Results 1 to 8 of 8

Thread: how to install flooring on a large winder step?

  1. #1

    how to install flooring on a large winder step?

    Hello all,

    I am working on a large winder step and need some tips on how to best install with T&G flooring on it. The shape of it makes it challenging to measure things and won't let "slide" the planks in. It's a triangle with one curved side and 2 straight sides. The nose is 65" long.

    If you look at both ends of the nosing piece (2nd picture), you can see, because of its shape, it will be locked in by the square corner and can't be moved back and forth. I can only think of building the whole piece and drop it in. I am measuring and cutting one piece at the time. I use a straight edge to mark the location of the previous piece (the 1st picture shows the 2nd piece butted against the straight edge marking the location of the nosing). First, start marking the nosing piece and work inward to the back of the step. I find it pretty hard to carry and place this big piece that is only attached by T&G. There will be 6 rows of flooring w/ the nosing.

    Should I use wood glue to secure them together? Is it easier to use one or 2 pieces along the length?

    How would you approach this?

    Thanks much
    Attached Images Attached Images

  2. #2
    Join Date
    Mar 2012
    Location
    Napa Valley, CA
    Posts
    907
    Tough situation. I think I would abandon the T&G joint on the nosing piece and rip off the bottom of the groove so the nosing can be installed "from the top down" without having to slide back to engage the tongue. (It becomes more of a "shiplap" joint.)(Or you could keep the groove intact on the nosing piece and modify the second piece instead, and install the two as a single unit. Make sense?). Use some construction adhesive and a few finish nails to secure.

  3. #3
    Quote Originally Posted by Jerry Miner View Post
    Tough situation. I think I would abandon the T&G joint on the nosing piece and rip off the bottom of the groove so the nosing can be installed "from the top down" without having to slide back to engage the tongue. (It becomes more of a "shiplap" joint.)(Or you could keep the groove intact on the nosing piece and modify the second piece instead, and install the two as a single unit. Make sense?). Use some construction adhesive and a few finish nails to secure.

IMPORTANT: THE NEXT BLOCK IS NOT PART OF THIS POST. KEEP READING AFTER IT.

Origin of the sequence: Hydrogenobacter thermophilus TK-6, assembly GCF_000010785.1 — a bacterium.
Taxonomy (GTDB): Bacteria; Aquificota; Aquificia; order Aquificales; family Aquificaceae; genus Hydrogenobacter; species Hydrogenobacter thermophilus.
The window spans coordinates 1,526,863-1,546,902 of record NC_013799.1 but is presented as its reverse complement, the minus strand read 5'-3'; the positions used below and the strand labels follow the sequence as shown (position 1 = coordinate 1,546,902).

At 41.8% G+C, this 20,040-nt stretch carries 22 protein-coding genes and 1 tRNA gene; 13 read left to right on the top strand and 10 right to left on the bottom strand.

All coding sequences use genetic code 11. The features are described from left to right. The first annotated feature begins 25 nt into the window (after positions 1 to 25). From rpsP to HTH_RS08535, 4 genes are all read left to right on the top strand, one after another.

Thanks a lot Jerry. That's an easy tweak and would make it much easier to install as 2 pieces. Something like this right?
    Awesome :-D

    With this shiplap joint, I am now thinking going back laying the flooring perpendicular to the nosing. I can slide the whole flooring in and drop the nosing on top. It is easier to cut the round side as one piece instead of having that curve spanning over 2-3 pieces.
    Attached Images Attached Images
    Last edited by joe webb; 04-15-2019 at 2:16 AM.

  4. #4
    Join Date
    Mar 2012
    Location
    Napa Valley, CA
    Posts
    907
    Exactly! Hope all goes well.

  5. #5
    Join Date
    Mar 2006
    Location
    Huntington, Vermont
    Posts
    865
    I would start buy removing the baseboard and install the flooring piece by piece, removing a groove shoulder where necessary. Reinstall the base when done.

  6. #6
    Join Date
    Mar 2003
    Location
    SE PA - Central Bucks County
    Posts
    48,268
    Quote Originally Posted by Kevin Jenness View Post
    I would start buy removing the baseboard and install the flooring piece by piece, removing a groove shoulder where necessary. Reinstall the base when done.
    This. And then build the piece, drop it in and use the trim to hold the edges and adhesive for the field.
    --

    The most expensive tool is the one you buy "cheaply" and often...

  7. #7
    Quote Originally Posted by Kevin Jenness View Post
    I would start buy removing the baseboard and install the flooring piece by piece, removing a groove shoulder where necessary. Reinstall the base when done.
    Thanks Kevin. I usually put the baseboard or the shoe moulding over the flooring but with stairs, I cannot figure out how the trim goes over the bullnose section. That applies to rectangular treads as well. I see people cutting the treads flush to the trim instead of installing the trim on top.

    Would you have a picture showing how the trim overlap w/ the bullnose?

    Regards

  8. #8
    Join Date
    Mar 2006
    Location
    Huntington, Vermont
    Posts
    865
    You would have to cope the vertical trim piece to the bullnose or vice versa. Seems to me it is easier to get a clean look by running the treads under the base, but you are right that the bullnose is the difficult part.

    If you reuse the vertical piece then the base would have to be cut down by the tread thickness, otherwise the vertical piece would have to grow. In any case, you could offer up a section of bullnose tread to the mating trim, scribe the profile with a knife and cope with a coping saw and rasp, then install the actual bullnose tread and finally the vertical piece.

    If that seems too complicated then go back to your original plan and follow Jerry's advice on removing the groove shoulder.

Posting Permissions

  • You may not post new threads
  • You may not post replies
  • You may not post attachments
  • You may not edit your posts
  •